It has not been a good week if you are a conservative. Iran, ISIS, Cuba, NSA, and Obamacare. But also because the Supreme Court ruled that same-sex couples could get married in every state. Those who support same-sex marriages hailed the decision as a major victory, including Obama (who had photos of the White House shaded with the colors of the rainbow coalition flag — the flag of the LGBT movement).
On the other side of the fence, those who support traditional marriage view the ruling as the decline of Western Civilization. And they are right. By ruling in favor of same-sex marriage, the Supreme Court has not only condoned homosexual behavior (which is morally wrong) but it has also redefined marriage, thus putting marriage on a slippery slope.
Because since same-sex marriages are allowed, then how do we know polygamy might not be legalized? I am sure some Muslims would not mind taking advantage of that. The next thing you know, pedophilia will be legal, and then incest, bestiality, and necrophilia would soon follow — the result being America becoming a nation of sexual deviants.
There have already been instances of bakeries being forced to produce wedding cakes for same-sex marriages. With the recent Supreme Court decision, such a scenario is likely to occur again, as could be the case for wedding planners, caterers, disc jockeys, and wedding singers.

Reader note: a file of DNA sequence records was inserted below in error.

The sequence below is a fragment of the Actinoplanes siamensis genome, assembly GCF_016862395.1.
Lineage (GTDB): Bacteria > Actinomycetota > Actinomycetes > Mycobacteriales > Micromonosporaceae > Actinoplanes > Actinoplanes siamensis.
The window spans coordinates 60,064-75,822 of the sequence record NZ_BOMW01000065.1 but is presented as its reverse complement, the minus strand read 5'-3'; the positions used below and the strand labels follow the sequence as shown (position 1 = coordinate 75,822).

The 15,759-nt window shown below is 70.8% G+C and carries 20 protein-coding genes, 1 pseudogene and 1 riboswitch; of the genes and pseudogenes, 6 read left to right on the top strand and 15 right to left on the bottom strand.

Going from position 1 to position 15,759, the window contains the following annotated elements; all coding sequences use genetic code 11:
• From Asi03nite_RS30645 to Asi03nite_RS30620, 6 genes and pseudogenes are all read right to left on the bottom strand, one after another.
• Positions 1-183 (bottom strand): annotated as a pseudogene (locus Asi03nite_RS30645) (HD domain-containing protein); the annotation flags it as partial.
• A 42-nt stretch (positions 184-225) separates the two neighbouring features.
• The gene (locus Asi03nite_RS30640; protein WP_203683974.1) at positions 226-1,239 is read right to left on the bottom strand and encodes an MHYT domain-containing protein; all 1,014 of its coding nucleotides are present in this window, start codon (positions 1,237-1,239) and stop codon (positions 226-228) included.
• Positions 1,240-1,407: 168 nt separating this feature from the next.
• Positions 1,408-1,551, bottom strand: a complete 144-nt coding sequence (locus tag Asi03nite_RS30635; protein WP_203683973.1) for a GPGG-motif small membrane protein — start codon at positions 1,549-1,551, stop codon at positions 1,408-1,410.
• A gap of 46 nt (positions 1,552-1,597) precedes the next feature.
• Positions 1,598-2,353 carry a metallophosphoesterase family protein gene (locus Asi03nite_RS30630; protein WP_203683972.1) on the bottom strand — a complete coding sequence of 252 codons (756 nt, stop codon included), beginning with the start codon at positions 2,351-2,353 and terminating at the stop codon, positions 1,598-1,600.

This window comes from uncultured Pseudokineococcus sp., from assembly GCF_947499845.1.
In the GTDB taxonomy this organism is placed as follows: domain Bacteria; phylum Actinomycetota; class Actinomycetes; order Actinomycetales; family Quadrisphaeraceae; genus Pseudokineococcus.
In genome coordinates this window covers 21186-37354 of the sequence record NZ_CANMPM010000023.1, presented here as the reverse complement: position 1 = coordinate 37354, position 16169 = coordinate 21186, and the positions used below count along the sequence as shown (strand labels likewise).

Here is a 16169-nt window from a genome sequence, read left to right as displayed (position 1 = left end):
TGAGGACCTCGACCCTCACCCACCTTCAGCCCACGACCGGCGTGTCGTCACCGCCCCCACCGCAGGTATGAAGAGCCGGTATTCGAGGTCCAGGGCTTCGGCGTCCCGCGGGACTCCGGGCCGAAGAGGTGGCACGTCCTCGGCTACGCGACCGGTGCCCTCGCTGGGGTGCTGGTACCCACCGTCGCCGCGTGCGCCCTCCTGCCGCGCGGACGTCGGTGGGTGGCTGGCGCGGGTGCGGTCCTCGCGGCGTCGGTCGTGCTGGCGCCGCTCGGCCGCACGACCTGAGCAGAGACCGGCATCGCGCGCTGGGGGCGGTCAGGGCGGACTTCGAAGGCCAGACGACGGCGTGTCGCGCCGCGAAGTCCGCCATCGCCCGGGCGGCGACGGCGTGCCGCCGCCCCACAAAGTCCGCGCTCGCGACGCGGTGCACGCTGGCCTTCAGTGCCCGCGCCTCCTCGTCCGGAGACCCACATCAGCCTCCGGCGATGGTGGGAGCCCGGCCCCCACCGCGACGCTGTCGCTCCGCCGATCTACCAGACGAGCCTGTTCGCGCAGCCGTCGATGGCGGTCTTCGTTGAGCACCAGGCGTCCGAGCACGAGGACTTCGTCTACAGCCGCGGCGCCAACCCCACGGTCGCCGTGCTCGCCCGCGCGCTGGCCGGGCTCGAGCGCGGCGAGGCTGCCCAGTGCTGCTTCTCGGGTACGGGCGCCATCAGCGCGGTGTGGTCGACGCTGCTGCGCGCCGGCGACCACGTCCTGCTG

Which brings us to the next scenario — those who will preside over such weddings. Will local authorities be forced to issue marriage certificates and conduct same-sex weddings/civil unions? What if some who has the role of being justice of the peace refuses to perform any type of marriage? Could they face legal action? I recall back in 1994 when the newly-elected county judge-executive took office and stated that he would not perform weddings because there were clergy who could do that. Could that be used as precedent for opting out of presiding over a same-sex marriage? It might depend on whether each state constitution or state law allows local authorities to choose whether or not to conduct weddings.
As for the churches, will they have to perform marriages for gays and lesbians, or do they face some type of penalty (e.g. the loss of their tax-exempt status)? But if that is the case, does such penalty also extend to non-Christians? Will Jews, Hindus, Buddhists, Sikhs, Jainists, Confucianists, Taoists, Shintoists, and even Muslims be forced to perform such marriages? What about various indigenous religions, pagans, or even Satanists for that matter?
The future of traditional marriage is in danger. State’s rights (guaranteed under the United States Constitution and the state constitutions) and reigning in judicial activism might be the keys to saving it.